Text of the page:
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Japan’s darling Natalia Poklonskaya on Tokyo Russia sanctions list

Published time: August 05, 2014 11:48
Edited time: August 07, 2014 05:55
Crimean prosecutor Natalya Poklonskaya

Crimean prosecutor Natalya Poklonskaya

Crimean prosecutor, Natalya Poklonskaya, an internet sensation, whose anime-style images gained her overwhelming popularity, particularly in Japan, has found herself among forty officials put on a sanctions list by Tokyo.

The list, made public by the Japanese Foreign Ministry on Tuesday, includes former Ukrainian President Viktor Yanukovich, a number of top figures in the self-proclaimed People’s Republics of Donetsk and Lugansk, as well as people believed to be “directly responsible for the annexation of Crimea.”

"Japan will continue our coordination with G7 nations and the international community to achieve a peaceful and diplomatic resolution of the Ukraine situation," Chief Cabinet Secretary Yoshihide Suga told a regular briefing, according to AFP. "We have made our decisions to select those who were directly responsible for the annexation of Crimea and destabilization of eastern Ukraine, and after we reviewed sanctions by the United States and EU."

Adoration by the Japanese online community did not save the Crimean prosecutor, Natalya Poklonskaya, from being added to Tokyo’s black list.

Poklonskaya took up her post just days ahead of the March 16 Crimean referendum on independence from Ukraine, after four of her male colleagues refused to take the risk.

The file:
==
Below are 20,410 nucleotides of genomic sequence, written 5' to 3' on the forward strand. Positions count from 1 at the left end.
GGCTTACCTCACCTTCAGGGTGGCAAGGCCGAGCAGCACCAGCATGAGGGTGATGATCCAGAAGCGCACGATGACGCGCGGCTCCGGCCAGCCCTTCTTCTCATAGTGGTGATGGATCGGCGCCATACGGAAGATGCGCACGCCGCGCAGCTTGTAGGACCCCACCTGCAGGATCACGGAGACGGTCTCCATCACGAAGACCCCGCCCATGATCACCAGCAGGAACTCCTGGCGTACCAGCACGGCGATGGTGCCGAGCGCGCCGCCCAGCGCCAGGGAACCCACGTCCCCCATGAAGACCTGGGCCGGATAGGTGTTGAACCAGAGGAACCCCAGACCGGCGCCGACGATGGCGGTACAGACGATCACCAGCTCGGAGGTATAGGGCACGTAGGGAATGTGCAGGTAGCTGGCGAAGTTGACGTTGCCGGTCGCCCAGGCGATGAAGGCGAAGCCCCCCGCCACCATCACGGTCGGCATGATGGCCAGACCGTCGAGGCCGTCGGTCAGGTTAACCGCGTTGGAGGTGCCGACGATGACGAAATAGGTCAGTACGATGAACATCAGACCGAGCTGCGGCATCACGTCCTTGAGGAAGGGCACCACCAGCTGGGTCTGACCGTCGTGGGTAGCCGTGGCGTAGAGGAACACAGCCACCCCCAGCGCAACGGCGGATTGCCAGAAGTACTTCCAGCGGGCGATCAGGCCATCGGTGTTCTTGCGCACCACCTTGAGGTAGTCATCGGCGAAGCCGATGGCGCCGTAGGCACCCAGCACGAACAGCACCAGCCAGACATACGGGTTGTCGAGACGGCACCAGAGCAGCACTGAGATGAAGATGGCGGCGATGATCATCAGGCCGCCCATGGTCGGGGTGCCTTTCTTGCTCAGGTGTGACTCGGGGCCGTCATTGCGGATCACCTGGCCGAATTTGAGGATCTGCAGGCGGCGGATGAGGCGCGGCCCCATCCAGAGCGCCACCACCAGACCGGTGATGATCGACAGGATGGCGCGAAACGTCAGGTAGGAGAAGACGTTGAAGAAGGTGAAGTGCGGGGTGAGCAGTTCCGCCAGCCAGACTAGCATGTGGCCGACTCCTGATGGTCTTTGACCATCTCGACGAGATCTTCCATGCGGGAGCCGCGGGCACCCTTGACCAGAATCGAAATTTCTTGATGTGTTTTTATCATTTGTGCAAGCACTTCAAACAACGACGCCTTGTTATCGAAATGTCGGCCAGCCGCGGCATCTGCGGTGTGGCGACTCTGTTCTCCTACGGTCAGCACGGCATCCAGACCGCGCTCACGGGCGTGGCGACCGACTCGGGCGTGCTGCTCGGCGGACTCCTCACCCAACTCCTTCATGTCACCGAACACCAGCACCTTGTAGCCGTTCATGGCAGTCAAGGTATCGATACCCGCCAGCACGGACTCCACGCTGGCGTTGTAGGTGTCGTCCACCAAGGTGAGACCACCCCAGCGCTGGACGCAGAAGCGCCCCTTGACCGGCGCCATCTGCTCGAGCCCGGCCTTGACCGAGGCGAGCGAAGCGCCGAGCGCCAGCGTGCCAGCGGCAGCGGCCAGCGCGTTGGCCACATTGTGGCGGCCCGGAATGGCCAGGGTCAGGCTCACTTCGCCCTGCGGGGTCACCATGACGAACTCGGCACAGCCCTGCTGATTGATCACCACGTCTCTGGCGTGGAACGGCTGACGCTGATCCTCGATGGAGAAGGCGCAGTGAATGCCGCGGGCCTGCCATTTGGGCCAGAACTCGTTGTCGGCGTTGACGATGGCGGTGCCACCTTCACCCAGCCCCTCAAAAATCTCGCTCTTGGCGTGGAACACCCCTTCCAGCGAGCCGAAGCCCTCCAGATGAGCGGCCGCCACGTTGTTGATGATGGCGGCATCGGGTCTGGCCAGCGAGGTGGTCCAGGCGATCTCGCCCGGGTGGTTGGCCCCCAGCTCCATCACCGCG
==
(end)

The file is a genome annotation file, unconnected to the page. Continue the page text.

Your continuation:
Her first press conference gained her YouTube stardom, garnering 3.7 million views in just three days. Her youth, good looks, quiet voice and emphatic statements inspired a lot of anime-style images of Poklonskaya, and earned her the nickname of ‘Prosecutie’.

In Russia she received an online nickname “nyasha” (sweetie), to which Poklonskaya reacted by saying she would prefer to be perceived as a prosecutor and will not tolerate any meaningless “nyash” or “myash” while at her post. That secured ‘Nyash-Myash’ as a popular nickname for the young prosecutor.

She has not yet reacted to being included on Japan’s list of sanctioned officials. The response to Tokyo’s sanctions has mainly come from the Russian Foreign Ministry.

Moscow now believes it “inappropriate” to hold diplomatic consultations between deputy head of the Foreign Ministry, Igor Morgulov, with his Japanese counterpart, Shinsuke Sugiyama, scheduled for the end of August.

Now that Tokyo has adopted additional anti-Russian sanctions, we consider it inappropriate to hold this meeting. Consultations have been postponed,” deputy head of the ministry’s information department, Maria Zakharova, told journalists.

Apart from individuals, two Crimea-based companies have also fallen under Japanese sanctions – energy company Chernomorneftegaz and oil base Feodosia. Tokyo has also banned all imports from Crimea.

Japan has announced sanctions against Russia before. In April, it said it would not issue visas for 23 Russian officials.

Switzerland also expanded its sanctions against Russia on Tuesday. It announced the addition of 26 individuals and 18 companies to its sanctions list. This comes despite comments over the weekend from Switzerland's Economy Minister, Johann Schneider-Ammann, who said his country wouldn't duplicate EU sanctions against Russia.